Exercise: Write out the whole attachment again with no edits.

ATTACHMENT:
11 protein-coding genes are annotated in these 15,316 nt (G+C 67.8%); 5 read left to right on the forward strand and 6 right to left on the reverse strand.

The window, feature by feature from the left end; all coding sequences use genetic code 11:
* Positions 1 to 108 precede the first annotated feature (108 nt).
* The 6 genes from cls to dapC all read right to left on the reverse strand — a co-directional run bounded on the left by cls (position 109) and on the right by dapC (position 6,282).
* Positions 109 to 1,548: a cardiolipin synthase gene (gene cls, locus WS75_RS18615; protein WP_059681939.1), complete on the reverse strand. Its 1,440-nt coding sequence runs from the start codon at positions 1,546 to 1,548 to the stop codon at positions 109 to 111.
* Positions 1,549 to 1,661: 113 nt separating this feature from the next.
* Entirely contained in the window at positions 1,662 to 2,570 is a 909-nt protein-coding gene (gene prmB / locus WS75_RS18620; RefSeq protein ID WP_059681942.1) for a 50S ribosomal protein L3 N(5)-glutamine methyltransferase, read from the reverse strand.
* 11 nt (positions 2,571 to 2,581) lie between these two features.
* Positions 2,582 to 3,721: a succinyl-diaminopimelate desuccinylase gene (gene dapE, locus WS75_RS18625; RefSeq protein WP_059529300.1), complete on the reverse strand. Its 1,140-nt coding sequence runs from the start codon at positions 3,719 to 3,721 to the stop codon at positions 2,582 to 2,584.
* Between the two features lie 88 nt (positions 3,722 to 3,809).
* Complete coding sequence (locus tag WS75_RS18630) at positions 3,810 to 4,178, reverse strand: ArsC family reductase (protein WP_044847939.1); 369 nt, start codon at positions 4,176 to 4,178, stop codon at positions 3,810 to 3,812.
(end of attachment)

11 protein-coding genes are annotated in these 15,316 nt (G+C 67.8%); 5 read left to right on the forward strand and 6 right to left on the reverse strand.

The window, feature by feature from the left end; all coding sequences use genetic code 11:
* Positions 1 to 108 precede the first annotated feature (108 nt).
* The 6 genes from cls to dapC all read right to left on the reverse strand — a co-directional run bounded on the left by cls (position 109) and on the right by dapC (position 6,282).
* Positions 109 to 1,548: a cardiolipin synthase gene (gene cls, locus WS75_RS18615; protein WP_059681939.1), complete on the reverse strand. Its 1,440-nt coding sequence runs from the start codon at positions 1,546 to 1,548 to the stop codon at positions 109 to 111.
* Positions 1,549 to 1,661: 113 nt separating this feature from the next.
* Entirely contained in the window at positions 1,662 to 2,570 is a 909-nt protein-coding gene (gene prmB / locus WS75_RS18620; RefSeq protein ID WP_059681942.1) for a 50S ribosomal protein L3 N(5)-glutamine methyltransferase, read from the reverse strand.
* 11 nt (positions 2,571 to 2,581) lie between these two features.
* Positions 2,582 to 3,721: a succinyl-diaminopimelate desuccinylase gene (gene dapE, locus WS75_RS18625; RefSeq protein WP_059529300.1), complete on the reverse strand. Its 1,140-nt coding sequence runs from the start codon at positions 3,719 to 3,721 to the stop codon at positions 2,582 to 2,584.
* Between the two features lie 88 nt (positions 3,722 to 3,809).
* Complete coding sequence (locus tag WS75_RS18630) at positions 3,810 to 4,178, reverse strand: ArsC family reductase (protein WP_044847939.1); 369 nt, start codon at positions 4,176 to 4,178, stop codon at positions 3,810 to 3,812.